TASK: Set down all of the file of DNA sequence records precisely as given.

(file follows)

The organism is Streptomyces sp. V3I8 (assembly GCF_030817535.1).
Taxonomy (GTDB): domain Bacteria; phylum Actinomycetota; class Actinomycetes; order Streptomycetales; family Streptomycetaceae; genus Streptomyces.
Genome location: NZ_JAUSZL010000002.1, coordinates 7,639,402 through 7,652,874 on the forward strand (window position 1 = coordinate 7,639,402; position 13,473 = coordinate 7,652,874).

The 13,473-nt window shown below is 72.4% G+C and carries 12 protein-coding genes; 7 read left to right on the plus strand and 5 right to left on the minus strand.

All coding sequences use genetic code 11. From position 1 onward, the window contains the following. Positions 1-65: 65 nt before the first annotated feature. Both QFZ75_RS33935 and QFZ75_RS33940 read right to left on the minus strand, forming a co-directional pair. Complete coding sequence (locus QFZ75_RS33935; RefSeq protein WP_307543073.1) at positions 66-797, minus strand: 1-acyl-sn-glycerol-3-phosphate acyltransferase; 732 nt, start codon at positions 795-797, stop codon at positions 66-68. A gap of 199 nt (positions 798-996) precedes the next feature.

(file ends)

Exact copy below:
The organism is Streptomyces sp. V3I8 (assembly GCF_030817535.1).
Taxonomy (GTDB): domain Bacteria; phylum Actinomycetota; class Actinomycetes; order Streptomycetales; family Streptomycetaceae; genus Streptomyces.
Genome location: NZ_JAUSZL010000002.1, coordinates 7,639,402 through 7,652,874 on the forward strand (window position 1 = coordinate 7,639,402; position 13,473 = coordinate 7,652,874).

The 13,473-nt window shown below is 72.4% G+C and carries 12 protein-coding genes; 7 read left to right on the plus strand and 5 right to left on the minus strand.

All coding sequences use genetic code 11. From position 1 onward, the window contains the following. Positions 1-65: 65 nt before the first annotated feature. Both QFZ75_RS33935 and QFZ75_RS33940 read right to left on the minus strand, forming a co-directional pair. Complete coding sequence (locus QFZ75_RS33935; RefSeq protein WP_307543073.1) at positions 66-797, minus strand: 1-acyl-sn-glycerol-3-phosphate acyltransferase; 732 nt, start codon at positions 795-797, stop codon at positions 66-68. A gap of 199 nt (positions 798-996) precedes the next feature.